Sansone Market, a beloved Garden City staple, has been providing the community with quality Italian goods for nearly 40 years.

“We’re not the biggest store, but if you come into the store, you can find a whole mix of products so you can go home and create something very special,” says owner Leonardo Mastrantoni.

Anthony Falco, who had his start at Roberta’s in Brooklyn, has been around the world both teaching and learning everything there is to know about pizza. He has finally published his first recipe book for home chefs, which includes tips, tricks, and recipes for any home chef or pizza enthusiast. In order to share his knowledge, he’s teamed up with the perfect location.

“Sansone Market is a destination for all pizza enthusiasts, pizza aficionados, and pizza amateurs,” Mastrantoni says, “anyone that has a pizzeria, a backyard pizza oven, or anybody who just loves pizza. We like to support people who have the same passion we have.”

Anthony Falco. (Photo by Evan Sung & Molly Tavoletti)

He explains that the shop’s customer base makes it the perfect place for this pizza pop-up. As a small community store, Sansone Market has made high-quality Italian goods accessible to people of any experience level — whether they are professional pizza chefs or amateur home cooks. Regardless of their background, they will also benefit from Falco’s tips and tricks for top-tier pizza.

“Pizza is like an artform,” Mastrantoni says. “You’re expressing yourself through food.”

If you’re interested in stepping up your pizza game, make sure you don’t miss out on this delicious event!

For more food and drink coverage, visit longislandpress.com/category/food-drink.

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State Senator Calls on NY AG to Investigate Handling of Gilgo Beach Murder Investigation

gilgo beach
State Sen. Phil Boyle holds news conference at Oak Beach. (Photo by Nicole Formisano)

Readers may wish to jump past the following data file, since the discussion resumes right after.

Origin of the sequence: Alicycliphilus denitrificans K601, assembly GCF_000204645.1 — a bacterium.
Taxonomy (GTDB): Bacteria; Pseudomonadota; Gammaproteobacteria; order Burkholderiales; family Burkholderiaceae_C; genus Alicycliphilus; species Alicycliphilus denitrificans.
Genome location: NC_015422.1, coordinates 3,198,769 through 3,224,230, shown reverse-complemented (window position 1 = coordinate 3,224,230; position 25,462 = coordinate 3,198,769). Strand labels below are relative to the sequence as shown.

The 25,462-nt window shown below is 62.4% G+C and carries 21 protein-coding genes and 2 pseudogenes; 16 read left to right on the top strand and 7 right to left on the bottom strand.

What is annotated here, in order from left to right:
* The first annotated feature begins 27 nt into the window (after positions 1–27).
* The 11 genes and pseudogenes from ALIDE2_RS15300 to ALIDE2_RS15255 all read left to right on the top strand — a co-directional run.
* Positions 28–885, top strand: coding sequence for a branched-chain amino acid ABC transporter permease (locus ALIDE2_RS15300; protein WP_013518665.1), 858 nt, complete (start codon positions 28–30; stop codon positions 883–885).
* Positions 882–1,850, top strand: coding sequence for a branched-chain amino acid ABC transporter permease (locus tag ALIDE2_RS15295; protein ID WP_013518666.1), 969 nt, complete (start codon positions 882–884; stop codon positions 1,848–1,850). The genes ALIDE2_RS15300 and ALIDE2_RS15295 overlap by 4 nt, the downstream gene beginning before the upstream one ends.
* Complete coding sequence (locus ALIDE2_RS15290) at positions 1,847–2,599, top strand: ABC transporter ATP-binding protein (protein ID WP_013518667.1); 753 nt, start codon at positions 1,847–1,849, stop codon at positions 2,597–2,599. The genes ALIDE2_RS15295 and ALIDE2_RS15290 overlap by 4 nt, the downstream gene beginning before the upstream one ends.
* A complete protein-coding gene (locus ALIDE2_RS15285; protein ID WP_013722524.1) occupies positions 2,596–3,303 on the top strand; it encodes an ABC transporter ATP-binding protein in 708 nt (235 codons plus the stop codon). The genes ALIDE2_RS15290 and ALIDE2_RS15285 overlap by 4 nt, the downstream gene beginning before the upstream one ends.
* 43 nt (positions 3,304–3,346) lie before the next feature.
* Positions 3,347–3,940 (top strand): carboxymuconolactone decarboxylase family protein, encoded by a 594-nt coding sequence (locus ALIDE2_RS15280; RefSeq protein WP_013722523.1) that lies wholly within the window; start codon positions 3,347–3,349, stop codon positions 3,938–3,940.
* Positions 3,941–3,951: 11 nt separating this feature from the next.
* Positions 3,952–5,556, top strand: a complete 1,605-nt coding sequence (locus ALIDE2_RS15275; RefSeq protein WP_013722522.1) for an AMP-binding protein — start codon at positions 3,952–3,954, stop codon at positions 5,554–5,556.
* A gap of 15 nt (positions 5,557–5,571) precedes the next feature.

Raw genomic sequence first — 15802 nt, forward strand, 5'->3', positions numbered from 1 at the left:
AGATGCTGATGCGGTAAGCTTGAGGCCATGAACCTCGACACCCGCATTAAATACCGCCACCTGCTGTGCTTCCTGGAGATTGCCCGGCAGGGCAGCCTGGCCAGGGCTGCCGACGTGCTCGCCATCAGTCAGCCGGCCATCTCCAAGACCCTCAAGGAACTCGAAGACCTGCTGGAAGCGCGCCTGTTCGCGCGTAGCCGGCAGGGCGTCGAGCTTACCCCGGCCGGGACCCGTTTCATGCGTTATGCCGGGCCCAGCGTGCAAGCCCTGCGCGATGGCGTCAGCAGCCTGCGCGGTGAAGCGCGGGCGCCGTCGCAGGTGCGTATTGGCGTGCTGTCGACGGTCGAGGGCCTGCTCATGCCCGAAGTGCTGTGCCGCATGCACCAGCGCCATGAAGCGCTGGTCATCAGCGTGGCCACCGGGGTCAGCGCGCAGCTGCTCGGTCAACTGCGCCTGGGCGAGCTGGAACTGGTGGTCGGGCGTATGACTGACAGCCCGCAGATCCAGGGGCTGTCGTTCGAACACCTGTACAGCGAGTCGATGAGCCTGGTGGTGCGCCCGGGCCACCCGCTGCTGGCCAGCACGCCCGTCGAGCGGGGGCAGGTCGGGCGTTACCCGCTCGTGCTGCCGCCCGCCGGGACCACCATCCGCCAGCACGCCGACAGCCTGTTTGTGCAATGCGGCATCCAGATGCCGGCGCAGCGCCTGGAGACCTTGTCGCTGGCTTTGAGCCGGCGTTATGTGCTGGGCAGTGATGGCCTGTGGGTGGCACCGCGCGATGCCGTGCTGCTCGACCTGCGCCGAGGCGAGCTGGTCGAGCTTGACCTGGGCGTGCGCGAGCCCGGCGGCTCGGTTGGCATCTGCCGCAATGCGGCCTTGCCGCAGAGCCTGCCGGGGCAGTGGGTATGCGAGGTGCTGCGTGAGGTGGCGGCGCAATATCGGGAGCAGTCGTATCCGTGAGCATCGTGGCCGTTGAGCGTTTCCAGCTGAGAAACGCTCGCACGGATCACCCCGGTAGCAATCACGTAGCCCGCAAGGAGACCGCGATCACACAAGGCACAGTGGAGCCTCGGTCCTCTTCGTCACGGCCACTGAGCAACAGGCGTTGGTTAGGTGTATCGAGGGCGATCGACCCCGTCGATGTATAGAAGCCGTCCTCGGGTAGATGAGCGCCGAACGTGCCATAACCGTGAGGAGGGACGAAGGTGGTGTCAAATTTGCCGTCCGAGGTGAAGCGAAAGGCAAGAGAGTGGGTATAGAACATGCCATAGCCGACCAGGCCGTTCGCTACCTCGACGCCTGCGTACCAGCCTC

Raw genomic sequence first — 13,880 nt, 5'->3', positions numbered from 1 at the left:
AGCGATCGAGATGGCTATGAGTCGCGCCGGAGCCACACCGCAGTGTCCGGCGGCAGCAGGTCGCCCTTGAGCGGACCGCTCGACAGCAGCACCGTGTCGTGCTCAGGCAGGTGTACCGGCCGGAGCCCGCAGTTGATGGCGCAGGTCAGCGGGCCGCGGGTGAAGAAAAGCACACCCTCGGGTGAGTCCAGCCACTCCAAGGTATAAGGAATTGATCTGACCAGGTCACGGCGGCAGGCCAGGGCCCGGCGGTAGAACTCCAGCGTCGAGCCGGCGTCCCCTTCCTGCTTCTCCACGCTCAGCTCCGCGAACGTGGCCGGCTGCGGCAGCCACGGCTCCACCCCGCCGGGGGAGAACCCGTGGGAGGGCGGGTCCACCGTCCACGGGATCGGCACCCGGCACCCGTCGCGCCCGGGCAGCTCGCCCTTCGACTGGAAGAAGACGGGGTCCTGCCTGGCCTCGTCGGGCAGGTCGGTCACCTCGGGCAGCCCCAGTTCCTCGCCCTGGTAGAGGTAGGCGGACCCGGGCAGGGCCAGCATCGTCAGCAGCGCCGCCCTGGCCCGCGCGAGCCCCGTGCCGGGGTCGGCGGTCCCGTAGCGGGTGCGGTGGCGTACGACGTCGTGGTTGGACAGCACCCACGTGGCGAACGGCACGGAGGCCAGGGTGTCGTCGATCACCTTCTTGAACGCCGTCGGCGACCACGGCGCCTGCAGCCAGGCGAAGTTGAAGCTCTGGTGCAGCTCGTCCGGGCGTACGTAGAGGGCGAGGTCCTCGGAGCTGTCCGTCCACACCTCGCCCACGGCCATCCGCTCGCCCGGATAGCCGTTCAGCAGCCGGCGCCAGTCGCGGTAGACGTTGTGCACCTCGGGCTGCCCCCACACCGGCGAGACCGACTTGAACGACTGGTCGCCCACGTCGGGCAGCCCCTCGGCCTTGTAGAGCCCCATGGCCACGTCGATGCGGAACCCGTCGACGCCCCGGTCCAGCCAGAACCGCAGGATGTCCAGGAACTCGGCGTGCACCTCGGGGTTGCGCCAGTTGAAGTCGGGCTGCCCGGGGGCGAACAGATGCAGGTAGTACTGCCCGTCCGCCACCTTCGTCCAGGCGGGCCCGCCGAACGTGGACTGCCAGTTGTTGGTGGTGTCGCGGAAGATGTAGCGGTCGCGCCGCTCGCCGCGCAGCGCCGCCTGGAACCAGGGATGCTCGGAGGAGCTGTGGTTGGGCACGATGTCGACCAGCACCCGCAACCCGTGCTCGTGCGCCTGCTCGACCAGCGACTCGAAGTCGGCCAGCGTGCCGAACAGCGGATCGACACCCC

New York State Sen. Phil Boyle (R-Bay Shore) called Monday for State Attorney General Letitia James to appoint a special prosecutor to investigate whether disgraced former Suffolk County Police Chief James Burke actively thwarted the unsolved Gilgo Beach serial murder case.

Boyle also sent a letter to the police department, from which he demanded answers on how many people have been interviewed and how many forensic tests were performed during Burke’s time in charge, and whether Burke—who’s checkered past has raised questions about his motives for kicking the FBI off the case—has been cleared as a possible suspect. And the senator sent a third letter to Suffolk County Executive Steve Bellone, who had appointed Burke to police chief.

“Never had a case cried out more for an investigation of the investigation,” Boyle told reporters during a news conference in Oak Beach. “There are far too many conflicts and questions that are still in place 10 years later and people…need to know that everything that could have been done, was done to try and get justice for these victims and their families.”

Between 2010 and 2011, police found 10 sets of human remains along Ocean Parkway between December of 2010 and April of 2011 while searching for Shannan Gilbert, a New Jersey woman who was reported missing from Oak Beach, where she was later found dead. The victims were mostly sex workers, although four remain unidentified. They are thought to have been killed over a period of nearly 20 years.